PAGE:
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Partitioning of lung responses into airway and tissue components

  • M. S. Ludwig
Part of the Topics in Anaesthesia and Critical Care book series (TIACC)

Abstract

This chapter deals with the role of the lung parenchyma in contributing to the contractile response of the overall lung during induced constriction. Addressing the contribution of the parenchyma has been made easier in recent years because of the development of the alveolar capsule technique which permits direct measurement of alveolar pressure [1]. Resistive losses across the lung can, thereby, be partitioned into a component due to airway resistance (Raw) and a component due to tissue resistance (Rti). Similarly, resistance changes during induced constriction can be apportioned into the component related to changes in airway calibre and the component related to alterations in tissue mechanical behaviour. Recent studies in a number of different animal species have shown that much of the resistive pressure drop across the lung under baseline conditions is due to the resistive pressure drop at the level of the lung tissues [2-6]. Furthermore, numerous animal studies have now shown that increases in lung resistance (RL) during exogenous or endogenous constriction are due, in large part, to changes in tissue resistance [2, 5-10]. Traditionally, changes in lung resistance with induced constriction were thought to be due to changes in airway calibre. However, if increases in tissue resistance account for a large part of the increase in lung resistance, then the pathophysiology of diseases such as asthma needs to be reconsidered.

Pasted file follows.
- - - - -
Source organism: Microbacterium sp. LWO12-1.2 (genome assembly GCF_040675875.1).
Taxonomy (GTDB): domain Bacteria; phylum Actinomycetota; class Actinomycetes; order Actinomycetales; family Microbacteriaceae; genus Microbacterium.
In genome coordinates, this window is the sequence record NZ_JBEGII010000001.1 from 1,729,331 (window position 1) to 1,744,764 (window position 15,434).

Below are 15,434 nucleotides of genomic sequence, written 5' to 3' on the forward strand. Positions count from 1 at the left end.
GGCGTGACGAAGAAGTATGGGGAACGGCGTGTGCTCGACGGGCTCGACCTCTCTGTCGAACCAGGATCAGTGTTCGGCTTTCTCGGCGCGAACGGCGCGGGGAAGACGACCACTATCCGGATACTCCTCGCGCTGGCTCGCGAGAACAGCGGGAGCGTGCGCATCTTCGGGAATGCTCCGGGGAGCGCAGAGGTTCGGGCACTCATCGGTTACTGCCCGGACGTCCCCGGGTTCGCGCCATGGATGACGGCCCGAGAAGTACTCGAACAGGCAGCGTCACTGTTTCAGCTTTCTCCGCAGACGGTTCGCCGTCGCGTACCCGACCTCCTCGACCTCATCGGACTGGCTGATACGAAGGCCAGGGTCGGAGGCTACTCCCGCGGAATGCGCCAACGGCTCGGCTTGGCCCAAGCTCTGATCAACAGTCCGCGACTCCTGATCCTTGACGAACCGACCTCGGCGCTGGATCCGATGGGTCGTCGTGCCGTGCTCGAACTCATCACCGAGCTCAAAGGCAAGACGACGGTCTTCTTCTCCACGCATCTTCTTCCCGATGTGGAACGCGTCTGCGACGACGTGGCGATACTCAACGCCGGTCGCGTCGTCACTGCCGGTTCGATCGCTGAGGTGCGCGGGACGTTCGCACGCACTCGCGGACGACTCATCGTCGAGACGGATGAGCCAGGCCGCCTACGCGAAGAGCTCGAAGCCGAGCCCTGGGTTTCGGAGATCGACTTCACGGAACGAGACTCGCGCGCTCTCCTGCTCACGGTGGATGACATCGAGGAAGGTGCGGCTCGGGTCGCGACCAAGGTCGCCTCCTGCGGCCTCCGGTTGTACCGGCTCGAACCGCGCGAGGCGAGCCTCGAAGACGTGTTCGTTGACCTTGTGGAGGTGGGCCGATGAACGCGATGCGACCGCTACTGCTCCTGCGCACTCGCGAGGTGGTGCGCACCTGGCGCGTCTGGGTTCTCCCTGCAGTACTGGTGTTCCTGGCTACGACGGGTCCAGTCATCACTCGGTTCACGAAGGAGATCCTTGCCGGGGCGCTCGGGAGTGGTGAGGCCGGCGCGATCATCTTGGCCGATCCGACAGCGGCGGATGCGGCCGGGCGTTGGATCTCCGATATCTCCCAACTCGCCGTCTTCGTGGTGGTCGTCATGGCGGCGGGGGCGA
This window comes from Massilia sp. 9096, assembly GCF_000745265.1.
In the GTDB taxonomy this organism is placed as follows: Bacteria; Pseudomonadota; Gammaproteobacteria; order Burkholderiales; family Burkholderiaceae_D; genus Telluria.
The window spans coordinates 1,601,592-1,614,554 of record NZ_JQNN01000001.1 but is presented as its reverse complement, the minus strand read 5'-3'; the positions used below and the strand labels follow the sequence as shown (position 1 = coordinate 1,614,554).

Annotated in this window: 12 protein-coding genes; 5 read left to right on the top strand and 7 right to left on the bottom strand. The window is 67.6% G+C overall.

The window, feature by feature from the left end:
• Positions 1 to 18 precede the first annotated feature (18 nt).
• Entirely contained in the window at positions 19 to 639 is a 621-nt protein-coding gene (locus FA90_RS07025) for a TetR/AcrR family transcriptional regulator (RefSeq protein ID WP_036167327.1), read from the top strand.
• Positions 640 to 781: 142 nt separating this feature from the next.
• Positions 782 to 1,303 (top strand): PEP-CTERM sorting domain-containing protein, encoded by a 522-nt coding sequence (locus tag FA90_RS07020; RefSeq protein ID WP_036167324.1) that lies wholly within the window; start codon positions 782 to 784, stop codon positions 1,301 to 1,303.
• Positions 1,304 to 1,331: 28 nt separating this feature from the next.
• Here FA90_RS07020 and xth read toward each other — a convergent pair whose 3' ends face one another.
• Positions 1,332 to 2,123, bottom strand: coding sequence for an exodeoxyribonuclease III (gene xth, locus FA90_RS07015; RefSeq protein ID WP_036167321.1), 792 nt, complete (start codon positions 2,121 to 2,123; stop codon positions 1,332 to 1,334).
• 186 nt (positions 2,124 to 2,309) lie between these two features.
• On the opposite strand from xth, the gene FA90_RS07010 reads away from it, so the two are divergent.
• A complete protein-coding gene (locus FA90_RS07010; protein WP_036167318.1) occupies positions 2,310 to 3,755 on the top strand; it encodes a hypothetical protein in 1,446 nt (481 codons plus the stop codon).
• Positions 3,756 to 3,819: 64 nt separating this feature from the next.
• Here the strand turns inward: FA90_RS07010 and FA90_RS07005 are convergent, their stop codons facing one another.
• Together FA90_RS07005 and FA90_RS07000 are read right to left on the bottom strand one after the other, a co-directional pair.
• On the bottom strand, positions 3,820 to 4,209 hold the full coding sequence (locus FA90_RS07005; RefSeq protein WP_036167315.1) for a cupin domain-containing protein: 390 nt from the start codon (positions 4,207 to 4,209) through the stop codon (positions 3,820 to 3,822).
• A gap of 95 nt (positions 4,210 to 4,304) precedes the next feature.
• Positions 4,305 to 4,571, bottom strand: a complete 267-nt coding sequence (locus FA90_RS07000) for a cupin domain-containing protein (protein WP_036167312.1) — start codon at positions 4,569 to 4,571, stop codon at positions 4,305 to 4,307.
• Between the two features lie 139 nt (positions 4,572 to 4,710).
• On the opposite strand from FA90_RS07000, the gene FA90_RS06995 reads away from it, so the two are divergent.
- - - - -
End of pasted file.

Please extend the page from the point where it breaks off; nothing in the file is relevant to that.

Keywords

Vagal Stimulation Tissue Resistance Alveolar Pressure Late Asthmatic Response Lung Resistance 
These keywords were added by machine and not by the authors. This process is experimental and the keywords may be updated as the learning algorithm improves.

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Copyright information

© Springer-Verlag Italia, Milano 1999

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  • M. S. Ludwig

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